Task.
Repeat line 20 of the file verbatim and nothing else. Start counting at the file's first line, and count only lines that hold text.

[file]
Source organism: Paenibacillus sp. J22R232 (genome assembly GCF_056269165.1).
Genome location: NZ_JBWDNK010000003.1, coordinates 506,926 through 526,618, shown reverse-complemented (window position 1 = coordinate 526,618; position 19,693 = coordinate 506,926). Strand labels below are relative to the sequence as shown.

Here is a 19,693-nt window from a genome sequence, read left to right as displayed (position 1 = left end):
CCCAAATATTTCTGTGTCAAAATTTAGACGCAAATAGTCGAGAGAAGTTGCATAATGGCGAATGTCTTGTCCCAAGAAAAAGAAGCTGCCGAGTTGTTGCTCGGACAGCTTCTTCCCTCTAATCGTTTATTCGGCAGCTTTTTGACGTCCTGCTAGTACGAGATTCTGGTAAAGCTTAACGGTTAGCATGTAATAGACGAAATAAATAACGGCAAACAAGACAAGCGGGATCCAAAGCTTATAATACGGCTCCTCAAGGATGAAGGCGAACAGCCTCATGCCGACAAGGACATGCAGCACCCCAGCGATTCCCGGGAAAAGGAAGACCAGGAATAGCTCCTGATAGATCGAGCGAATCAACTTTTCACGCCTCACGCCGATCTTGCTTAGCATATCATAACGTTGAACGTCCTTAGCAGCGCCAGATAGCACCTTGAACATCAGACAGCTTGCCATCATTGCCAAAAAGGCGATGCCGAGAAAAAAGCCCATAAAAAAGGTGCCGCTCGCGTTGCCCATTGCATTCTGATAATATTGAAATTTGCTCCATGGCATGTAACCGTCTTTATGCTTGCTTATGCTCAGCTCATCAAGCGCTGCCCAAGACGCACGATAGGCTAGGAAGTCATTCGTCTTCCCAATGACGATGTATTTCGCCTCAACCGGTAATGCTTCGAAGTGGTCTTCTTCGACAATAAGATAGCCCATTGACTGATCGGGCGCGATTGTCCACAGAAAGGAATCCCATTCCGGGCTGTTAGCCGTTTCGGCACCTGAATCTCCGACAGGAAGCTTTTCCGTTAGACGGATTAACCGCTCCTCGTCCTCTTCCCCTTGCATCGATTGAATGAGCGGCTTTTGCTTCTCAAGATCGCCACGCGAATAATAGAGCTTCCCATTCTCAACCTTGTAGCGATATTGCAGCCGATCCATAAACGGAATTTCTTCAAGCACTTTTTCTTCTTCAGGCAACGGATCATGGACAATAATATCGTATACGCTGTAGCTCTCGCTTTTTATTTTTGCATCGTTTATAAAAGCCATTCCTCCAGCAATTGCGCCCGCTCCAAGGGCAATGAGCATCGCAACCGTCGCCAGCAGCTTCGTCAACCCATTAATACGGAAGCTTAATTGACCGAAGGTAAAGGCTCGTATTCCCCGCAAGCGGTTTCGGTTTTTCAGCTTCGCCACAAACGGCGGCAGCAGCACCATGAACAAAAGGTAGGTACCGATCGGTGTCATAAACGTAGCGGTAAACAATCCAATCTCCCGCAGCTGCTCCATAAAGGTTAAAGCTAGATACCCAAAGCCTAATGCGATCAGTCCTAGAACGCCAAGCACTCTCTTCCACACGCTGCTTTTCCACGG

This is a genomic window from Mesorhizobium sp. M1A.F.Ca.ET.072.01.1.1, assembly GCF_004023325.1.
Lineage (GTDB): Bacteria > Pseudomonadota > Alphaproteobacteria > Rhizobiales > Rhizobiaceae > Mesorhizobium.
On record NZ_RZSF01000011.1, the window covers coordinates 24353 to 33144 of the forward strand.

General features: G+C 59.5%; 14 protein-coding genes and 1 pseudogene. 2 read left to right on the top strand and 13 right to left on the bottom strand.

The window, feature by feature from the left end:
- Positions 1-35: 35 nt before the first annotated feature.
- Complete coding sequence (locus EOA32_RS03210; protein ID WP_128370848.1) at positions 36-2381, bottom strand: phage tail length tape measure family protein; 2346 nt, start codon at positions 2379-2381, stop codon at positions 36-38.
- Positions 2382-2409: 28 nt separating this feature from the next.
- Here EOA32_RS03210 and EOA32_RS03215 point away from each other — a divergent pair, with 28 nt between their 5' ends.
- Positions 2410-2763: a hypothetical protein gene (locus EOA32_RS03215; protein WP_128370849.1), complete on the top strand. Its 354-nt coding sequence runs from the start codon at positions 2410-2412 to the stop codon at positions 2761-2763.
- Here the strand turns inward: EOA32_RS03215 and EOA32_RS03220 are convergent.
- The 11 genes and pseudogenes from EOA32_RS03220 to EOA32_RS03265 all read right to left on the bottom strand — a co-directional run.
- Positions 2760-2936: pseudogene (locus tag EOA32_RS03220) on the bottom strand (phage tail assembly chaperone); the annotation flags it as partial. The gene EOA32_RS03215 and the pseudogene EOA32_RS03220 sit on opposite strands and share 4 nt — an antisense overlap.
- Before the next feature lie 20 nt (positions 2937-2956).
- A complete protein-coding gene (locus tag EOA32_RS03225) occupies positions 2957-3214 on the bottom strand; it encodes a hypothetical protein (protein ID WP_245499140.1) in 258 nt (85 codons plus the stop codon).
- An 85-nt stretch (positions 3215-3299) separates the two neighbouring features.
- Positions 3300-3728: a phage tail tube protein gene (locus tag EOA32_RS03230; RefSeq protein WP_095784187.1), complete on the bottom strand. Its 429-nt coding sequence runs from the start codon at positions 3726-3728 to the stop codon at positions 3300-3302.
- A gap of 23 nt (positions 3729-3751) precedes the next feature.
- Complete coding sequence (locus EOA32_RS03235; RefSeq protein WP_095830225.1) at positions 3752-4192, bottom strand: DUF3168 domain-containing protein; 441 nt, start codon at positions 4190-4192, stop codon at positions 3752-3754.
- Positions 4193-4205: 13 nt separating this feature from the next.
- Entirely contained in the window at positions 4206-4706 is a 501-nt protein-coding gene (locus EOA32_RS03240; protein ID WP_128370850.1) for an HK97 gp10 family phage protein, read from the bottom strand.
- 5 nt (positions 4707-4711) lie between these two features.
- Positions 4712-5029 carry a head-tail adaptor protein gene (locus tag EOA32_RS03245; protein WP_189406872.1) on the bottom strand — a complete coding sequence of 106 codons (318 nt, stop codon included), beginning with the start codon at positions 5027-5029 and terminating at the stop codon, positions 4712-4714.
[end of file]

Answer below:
- An 85-nt stretch (positions 3215-3299) separates the two neighbouring features.